Eminem is celebrating 12 years of sobriety!
The iconic rapper took to Instagram on Tuesday to highlight the milestone.
The 47-year-old shared a photo of his 12-year medallion, writing, “Clean Dozen, in the books! I’m not afraid.”
“I Was Just Taking Anything”
Eminem, who’s real name is Marshall Mathers, has been public about his battle with addiction.
The Detroit rapper ended a multiple year addiction to prescription pills and Vicodin on April 20, 2008 also following a near-death experience from a methadone overdose in 2007.
“I used to get pills wherever I could,” he told The New York Times in 2010. “I was just taking anything that anybody was giving to me.” Eminem reported he was taking up to 20 pills per day.
At the time, the rapper went to a drug rehab but admitted he felt more overwhelmed than anything. “I felt like Bugs Bunny in rehab,” he recalled. “When Bugs Bunny walks into rehab, people are going to turn and look. People at rehab were stealing my hats and pens and notebooks and asking for autographs. I couldn’t concentrate on my problem.”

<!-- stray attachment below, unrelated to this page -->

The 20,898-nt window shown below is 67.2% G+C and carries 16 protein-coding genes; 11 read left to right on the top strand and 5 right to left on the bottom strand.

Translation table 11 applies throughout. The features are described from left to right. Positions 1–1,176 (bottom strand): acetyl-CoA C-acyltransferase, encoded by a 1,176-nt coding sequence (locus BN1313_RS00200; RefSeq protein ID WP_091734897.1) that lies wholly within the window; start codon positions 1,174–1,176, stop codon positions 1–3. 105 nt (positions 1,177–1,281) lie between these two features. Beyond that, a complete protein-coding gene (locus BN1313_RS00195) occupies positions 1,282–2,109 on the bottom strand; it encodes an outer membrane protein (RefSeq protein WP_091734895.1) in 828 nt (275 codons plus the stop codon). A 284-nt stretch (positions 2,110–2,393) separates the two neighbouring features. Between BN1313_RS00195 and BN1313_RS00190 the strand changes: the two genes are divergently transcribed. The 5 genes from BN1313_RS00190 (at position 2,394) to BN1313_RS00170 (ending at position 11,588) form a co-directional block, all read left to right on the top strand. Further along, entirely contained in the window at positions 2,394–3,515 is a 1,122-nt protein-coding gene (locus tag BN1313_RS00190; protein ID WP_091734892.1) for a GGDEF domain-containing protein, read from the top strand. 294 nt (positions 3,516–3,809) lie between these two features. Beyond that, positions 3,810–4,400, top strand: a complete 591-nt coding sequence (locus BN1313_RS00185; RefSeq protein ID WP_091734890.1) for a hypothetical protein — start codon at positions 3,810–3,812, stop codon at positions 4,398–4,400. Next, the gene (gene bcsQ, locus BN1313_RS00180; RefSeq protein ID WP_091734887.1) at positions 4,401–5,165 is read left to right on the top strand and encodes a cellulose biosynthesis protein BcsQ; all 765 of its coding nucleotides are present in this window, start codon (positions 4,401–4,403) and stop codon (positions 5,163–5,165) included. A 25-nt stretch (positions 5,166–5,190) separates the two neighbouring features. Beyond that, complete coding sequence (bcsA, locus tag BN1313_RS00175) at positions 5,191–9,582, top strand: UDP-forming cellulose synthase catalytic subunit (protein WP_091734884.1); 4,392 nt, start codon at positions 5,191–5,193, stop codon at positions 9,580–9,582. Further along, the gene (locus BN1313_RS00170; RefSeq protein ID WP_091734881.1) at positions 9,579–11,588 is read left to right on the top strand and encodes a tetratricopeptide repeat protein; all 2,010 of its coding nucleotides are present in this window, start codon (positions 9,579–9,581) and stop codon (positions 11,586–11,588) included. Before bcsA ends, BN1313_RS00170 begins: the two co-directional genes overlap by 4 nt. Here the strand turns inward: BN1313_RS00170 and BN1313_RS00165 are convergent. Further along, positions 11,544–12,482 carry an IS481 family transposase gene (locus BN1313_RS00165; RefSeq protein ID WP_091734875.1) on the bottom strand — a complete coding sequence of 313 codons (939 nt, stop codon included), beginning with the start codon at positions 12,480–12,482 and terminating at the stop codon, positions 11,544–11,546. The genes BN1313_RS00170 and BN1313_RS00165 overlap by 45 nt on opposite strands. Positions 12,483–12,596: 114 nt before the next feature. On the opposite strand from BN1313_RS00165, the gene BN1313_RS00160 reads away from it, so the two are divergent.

Instead, Mathers was able to work with a recovery coach and counselor on a one-on-one basis whom he still works with once per week.
“Getting Clean Made Me Grow Up”
In 2011, he opened up to GQ about what he learned from his journey to sobriety.
“The thing sobriety has taught me the most is the way I’m wired – why my thought process is so different…I’ve realized that the way I am helps with the music. Sporadic thoughts will pop into my head and I’ll have to go write something down, and the next thing you know I’ve written a whole song in an hour. But sometimes it sucks, and I wish I was wired link a regular person and could go have a f–kin’ drink. But that’s the biggest thing about addiction: When you realize that you cannot – for f–k’s sake, you can not f–k around with nothing ever again. I never understood when people would say it’s a disease. Like, ‘Stop it, d–khead. It’s not a disease!’ But I finally realized, F–k, man – it really is.”
“Your sobriety day is in my diary,” Elton John told him. “I’m so proud of you. I’m 27 years clean, and when you get clean, you see things in a different way. It makes your life so much more manageable. It seems to have made all the difference—I can tell when I speak to you.”
“Getting clean made me grow up,” Eminem replied. “I feel like all the years that I was using, I wasn’t growing as a person.”
After a five-year hiatus at the peak of his career, he released the album, Relapse, which was his first attempt at recording after getting clean. In 2010, he took another step by releasing the companion album, Recovery.